The 98 Steps

A climb above the treetops

By Tom Bryant

Ever since I was knee-high to a blackjack oak sapling, a variety that used to be as thick in the Sandhills as sandspurs, I’ve always wanted to climb a fire tower. Perhaps it’s a leftover from my early days when some of us kids in Pinebluff would sneak past the watchful eye of the town’s constable, Mr. Deaton, and shinny up the ladder of the water tank. We would sit up there for hours, legs dangling over the side, and plot major adventures that we would undertake when we grew older.

Or maybe it’s a holdover of the time a group (no names here, not knowing the statute of limitations) climbed the water tank immediately adjacent to the campus of Aberdeen High School and painted ’59, the year we all graduated from the venerable learning institute. Climbing a fire tower has been a lifelong desire and a few weeks back, I had the opportunity to go up one and gaze out for miles over the tops of longleaf pines.

Highway 15-501 runs just about as straight as an arrow from Aberdeen to Laurinburg, and just across the county line into Scotland County, it passes one of the last few remaining fire lookout towers in our area. I travel this road a lot, and every time I motor past the tower, I look up and wonder. One day recently, Linda, my bride, and I were on our way south, and on a whim, I pulled into the gravel parking area adjacent to the offices of the county ranger. It was a lazy summer Sunday and no one was in the office, so I got out of the vehicle and looked up. It was amazing; the tower stretched high through the pines, and I was determined to find out its history and if it was manned or just an interesting derelict. The following day I called Neal McRae, the ranger for Scotland County, and made an appointment to see the tower and solicit some of the local history.

McRae could be the poster child of a county fire ranger, big and robust with enthusiasm to match his size. He cordially welcomed me to his office. Along with him was Adam Thomas, the heavy equipment operator. Both of them were full of interesting information about their jobs and the part the lookout tower played in fire control.

“The tower was built in 1933,” McRae said, “and it was located here because this is one of the highest spots in Scotland County. Today the tower’s only use is for our radio antenna, since fire control has changed in the last few years.”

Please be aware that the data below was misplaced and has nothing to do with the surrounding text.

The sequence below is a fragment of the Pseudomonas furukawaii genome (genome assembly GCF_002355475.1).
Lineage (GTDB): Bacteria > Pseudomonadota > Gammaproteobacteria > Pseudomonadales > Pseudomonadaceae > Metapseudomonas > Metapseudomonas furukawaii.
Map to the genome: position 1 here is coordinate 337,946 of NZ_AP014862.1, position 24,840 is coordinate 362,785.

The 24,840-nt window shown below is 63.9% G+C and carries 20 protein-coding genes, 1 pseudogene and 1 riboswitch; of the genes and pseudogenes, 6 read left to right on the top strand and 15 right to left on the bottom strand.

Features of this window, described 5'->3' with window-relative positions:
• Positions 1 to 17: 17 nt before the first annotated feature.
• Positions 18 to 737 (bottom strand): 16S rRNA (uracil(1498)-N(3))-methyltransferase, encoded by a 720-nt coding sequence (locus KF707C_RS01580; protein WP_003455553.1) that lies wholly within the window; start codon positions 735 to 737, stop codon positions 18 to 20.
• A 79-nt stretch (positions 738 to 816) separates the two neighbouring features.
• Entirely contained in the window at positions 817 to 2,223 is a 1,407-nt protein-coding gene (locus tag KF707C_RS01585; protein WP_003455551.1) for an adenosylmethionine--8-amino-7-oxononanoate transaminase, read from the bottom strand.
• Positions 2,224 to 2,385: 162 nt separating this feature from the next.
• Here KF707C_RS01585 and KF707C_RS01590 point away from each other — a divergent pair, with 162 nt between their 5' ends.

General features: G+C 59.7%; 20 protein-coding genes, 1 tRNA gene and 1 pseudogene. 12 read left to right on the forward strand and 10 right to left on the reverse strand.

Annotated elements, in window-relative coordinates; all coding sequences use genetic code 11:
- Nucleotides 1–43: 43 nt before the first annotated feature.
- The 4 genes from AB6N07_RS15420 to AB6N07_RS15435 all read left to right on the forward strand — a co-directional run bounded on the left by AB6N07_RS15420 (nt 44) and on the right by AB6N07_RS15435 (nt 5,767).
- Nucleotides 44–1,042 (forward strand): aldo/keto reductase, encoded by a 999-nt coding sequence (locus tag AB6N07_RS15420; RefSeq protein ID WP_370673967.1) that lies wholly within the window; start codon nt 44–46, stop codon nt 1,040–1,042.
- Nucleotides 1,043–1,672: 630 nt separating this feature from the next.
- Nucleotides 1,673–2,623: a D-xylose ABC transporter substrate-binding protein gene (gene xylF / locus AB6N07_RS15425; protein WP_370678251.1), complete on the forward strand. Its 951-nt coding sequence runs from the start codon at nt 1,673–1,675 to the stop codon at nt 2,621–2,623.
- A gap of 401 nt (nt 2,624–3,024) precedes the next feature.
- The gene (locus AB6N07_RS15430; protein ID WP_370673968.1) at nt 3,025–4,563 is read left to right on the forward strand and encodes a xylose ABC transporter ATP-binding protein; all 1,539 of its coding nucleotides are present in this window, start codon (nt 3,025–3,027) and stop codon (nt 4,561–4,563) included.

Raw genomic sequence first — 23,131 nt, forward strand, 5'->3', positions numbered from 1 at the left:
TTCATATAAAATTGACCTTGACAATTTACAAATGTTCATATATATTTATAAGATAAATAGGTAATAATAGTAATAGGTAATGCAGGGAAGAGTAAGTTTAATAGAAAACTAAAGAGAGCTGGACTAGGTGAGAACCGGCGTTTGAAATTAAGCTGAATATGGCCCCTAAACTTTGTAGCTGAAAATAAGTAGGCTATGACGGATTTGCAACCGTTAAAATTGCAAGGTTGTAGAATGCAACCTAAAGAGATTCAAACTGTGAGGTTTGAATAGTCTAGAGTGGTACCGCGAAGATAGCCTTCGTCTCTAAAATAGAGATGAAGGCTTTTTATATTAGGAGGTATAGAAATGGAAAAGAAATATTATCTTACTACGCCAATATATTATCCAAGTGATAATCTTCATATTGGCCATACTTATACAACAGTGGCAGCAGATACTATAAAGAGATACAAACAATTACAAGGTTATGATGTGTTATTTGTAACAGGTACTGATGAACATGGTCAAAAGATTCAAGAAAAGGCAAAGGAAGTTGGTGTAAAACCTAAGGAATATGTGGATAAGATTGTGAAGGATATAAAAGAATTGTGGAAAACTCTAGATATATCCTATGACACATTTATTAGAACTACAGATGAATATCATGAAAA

“Why is that?” I asked.

“Cellphones. Everyone has a mobile phone, and once a fire is spotted, we get the information almost instantly. As a matter of fact, nearly all the 100 fire lookout towers across the state have been decommissioned. We still operate three: the one here, one in Eagle Springs and one in Hamlet. The Hamlet tower was last active in 2013. The reason we use these three is because of the game lands down around Hoffman. That area is over 40,000 acres with very few humans, so we use the towers to spot smoke during the active fire season.”

I asked about the biggest recent fire.

“As a matter of fact, it was in the game lands,” McRae responded. “Over 1,200 acres. Come on and let me show you around.”

We left his office and walked toward the tower. I asked Thomas if he was going up with us.

“Man, I was up there three times yesterday,” he said laughing. “That’s enough. Plus, it would be pretty tight with all three of us. I’ll just wait down here.”

“These steps are original,” McRae said as we began our climb. “Made out of cypress.”

The steps were gray, rough wood, weathered by time, matching the steel girders holding up the old structure, and I could see cracks through a couple of steps.

“There are 98 steps and the tower is 90 feet tall. You holding up all right?” he asked as we neared the top.

“Yep, I’m doing OK. I can tell I’ve been climbing, though.”

A trap door opened from the floor into the little enclosure at the top, which was probably about 5-feet square. I saw what Thomas meant about “being tight.” With the trap door closed, though, we had more room to move.

“You can see pretty good up here,” McRae said. “When it’s not so hazy, the view is tremendous.” I looked out over a vista of green. Pine trees stretched to the horizon in every direction, and I immediately understood the value of the tower in fire discovery and control. I asked when the tower last had a full-time operator.

“Mrs. Tyner operated the place for 30 years and was the last,” he replied.

McRae showed me how the 360-degree azimuth circle works in determining the exact location of a hot spot, and he raised one of the windows so we could see better out of the other side of the lookout. The old tower is holding up OK, and McRae said that as long as it is needed for radio fire control, it would remain there indefinitely.

McRae grinned and said, “You know what’s really cool about this view? To be up here on July Fourth. You can see fireworks in all directions.”

We looked around a little more and then climbed back down the 98 steps to the ground. McRae and Thomas gave me a tour of the heavy firefighting equipment kept in an enclosed garage behind their offices. A huge bulldozer sat on a tractor-trailer occupying most of the space, ready to go to work in an instant. The equipment was meticulously maintained and looked brand new, but McRae said, “The truck is old but can move in a hurry when needed.”

I made a few photos and decided I had taken up enough of their time. I took one more look up at the tower and thanked the two for their hospitality. On the way home, I thought about the two guys manning the ranger station and what a pleasure it is to be around folks who are dedicated to their jobs. Plus, I could check off one more item on my wish list: I had climbed a fire lookout tower.  PS

Tom Bryant, a Southern Pines resident, is a lifelong outdoorsman and PineStraw’s Sporting Life columnist.

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